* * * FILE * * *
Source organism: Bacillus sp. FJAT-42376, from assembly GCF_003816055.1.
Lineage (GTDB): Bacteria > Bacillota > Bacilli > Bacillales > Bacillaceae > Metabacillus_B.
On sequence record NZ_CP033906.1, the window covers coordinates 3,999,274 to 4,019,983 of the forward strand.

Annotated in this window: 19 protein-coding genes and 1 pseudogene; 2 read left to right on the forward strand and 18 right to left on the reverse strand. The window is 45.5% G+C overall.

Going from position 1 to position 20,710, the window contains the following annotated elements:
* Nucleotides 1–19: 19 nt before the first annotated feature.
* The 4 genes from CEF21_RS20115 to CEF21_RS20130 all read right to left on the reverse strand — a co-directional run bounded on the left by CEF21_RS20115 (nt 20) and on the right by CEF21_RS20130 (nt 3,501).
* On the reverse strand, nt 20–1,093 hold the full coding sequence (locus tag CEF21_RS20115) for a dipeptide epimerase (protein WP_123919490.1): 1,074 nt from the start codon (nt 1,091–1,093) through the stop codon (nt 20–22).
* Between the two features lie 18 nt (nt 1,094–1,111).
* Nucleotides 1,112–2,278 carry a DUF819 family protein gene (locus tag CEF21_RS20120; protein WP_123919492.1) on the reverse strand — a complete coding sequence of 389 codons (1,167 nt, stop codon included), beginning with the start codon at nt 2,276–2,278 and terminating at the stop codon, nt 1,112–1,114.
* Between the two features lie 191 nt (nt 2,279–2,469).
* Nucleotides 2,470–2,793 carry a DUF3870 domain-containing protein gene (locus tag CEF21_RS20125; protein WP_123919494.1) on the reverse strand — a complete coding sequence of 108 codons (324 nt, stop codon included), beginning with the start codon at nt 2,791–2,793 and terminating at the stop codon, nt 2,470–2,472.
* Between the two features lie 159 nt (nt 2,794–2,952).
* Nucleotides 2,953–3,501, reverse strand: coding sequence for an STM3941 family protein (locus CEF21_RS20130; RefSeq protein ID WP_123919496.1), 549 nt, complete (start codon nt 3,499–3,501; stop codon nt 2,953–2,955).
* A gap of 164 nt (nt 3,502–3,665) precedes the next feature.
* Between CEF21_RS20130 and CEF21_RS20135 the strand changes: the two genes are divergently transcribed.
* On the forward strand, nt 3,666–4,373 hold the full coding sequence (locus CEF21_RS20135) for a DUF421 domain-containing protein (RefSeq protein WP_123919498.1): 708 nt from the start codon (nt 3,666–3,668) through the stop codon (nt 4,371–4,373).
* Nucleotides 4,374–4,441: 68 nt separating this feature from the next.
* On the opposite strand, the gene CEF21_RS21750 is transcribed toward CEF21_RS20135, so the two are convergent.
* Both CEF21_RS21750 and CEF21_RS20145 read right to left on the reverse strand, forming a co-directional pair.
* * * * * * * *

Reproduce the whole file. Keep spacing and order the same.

Source organism: Bacillus sp. FJAT-42376, from assembly GCF_003816055.1.
Lineage (GTDB): Bacteria > Bacillota > Bacilli > Bacillales > Bacillaceae > Metabacillus_B.
On sequence record NZ_CP033906.1, the window covers coordinates 3,999,274 to 4,019,983 of the forward strand.

Annotated in this window: 19 protein-coding genes and 1 pseudogene; 2 read left to right on the forward strand and 18 right to left on the reverse strand. The window is 45.5% G+C overall.

Going from position 1 to position 20,710, the window contains the following annotated elements:
* Nucleotides 1–19: 19 nt before the first annotated feature.
* The 4 genes from CEF21_RS20115 to CEF21_RS20130 all read right to left on the reverse strand — a co-directional run bounded on the left by CEF21_RS20115 (nt 20) and on the right by CEF21_RS20130 (nt 3,501).
* On the reverse strand, nt 20–1,093 hold the full coding sequence (locus tag CEF21_RS20115) for a dipeptide epimerase (protein WP_123919490.1): 1,074 nt from the start codon (nt 1,091–1,093) through the stop codon (nt 20–22).
* Between the two features lie 18 nt (nt 1,094–1,111).
* Nucleotides 1,112–2,278 carry a DUF819 family protein gene (locus tag CEF21_RS20120; protein WP_123919492.1) on the reverse strand — a complete coding sequence of 389 codons (1,167 nt, stop codon included), beginning with the start codon at nt 2,276–2,278 and terminating at the stop codon, nt 1,112–1,114.
* Between the two features lie 191 nt (nt 2,279–2,469).
* Nucleotides 2,470–2,793 carry a DUF3870 domain-containing protein gene (locus tag CEF21_RS20125; protein WP_123919494.1) on the reverse strand — a complete coding sequence of 108 codons (324 nt, stop codon included), beginning with the start codon at nt 2,791–2,793 and terminating at the stop codon, nt 2,470–2,472.
* Between the two features lie 159 nt (nt 2,794–2,952).
* Nucleotides 2,953–3,501, reverse strand: coding sequence for an STM3941 family protein (locus CEF21_RS20130; RefSeq protein ID WP_123919496.1), 549 nt, complete (start codon nt 3,499–3,501; stop codon nt 2,953–2,955).
* A gap of 164 nt (nt 3,502–3,665) precedes the next feature.
* Between CEF21_RS20130 and CEF21_RS20135 the strand changes: the two genes are divergently transcribed.
* On the forward strand, nt 3,666–4,373 hold the full coding sequence (locus CEF21_RS20135) for a DUF421 domain-containing protein (RefSeq protein WP_123919498.1): 708 nt from the start codon (nt 3,666–3,668) through the stop codon (nt 4,371–4,373).
* Nucleotides 4,374–4,441: 68 nt separating this feature from the next.
* On the opposite strand, the gene CEF21_RS21750 is transcribed toward CEF21_RS20135, so the two are convergent.
* Both CEF21_RS21750 and CEF21_RS20145 read right to left on the reverse strand, forming a co-directional pair.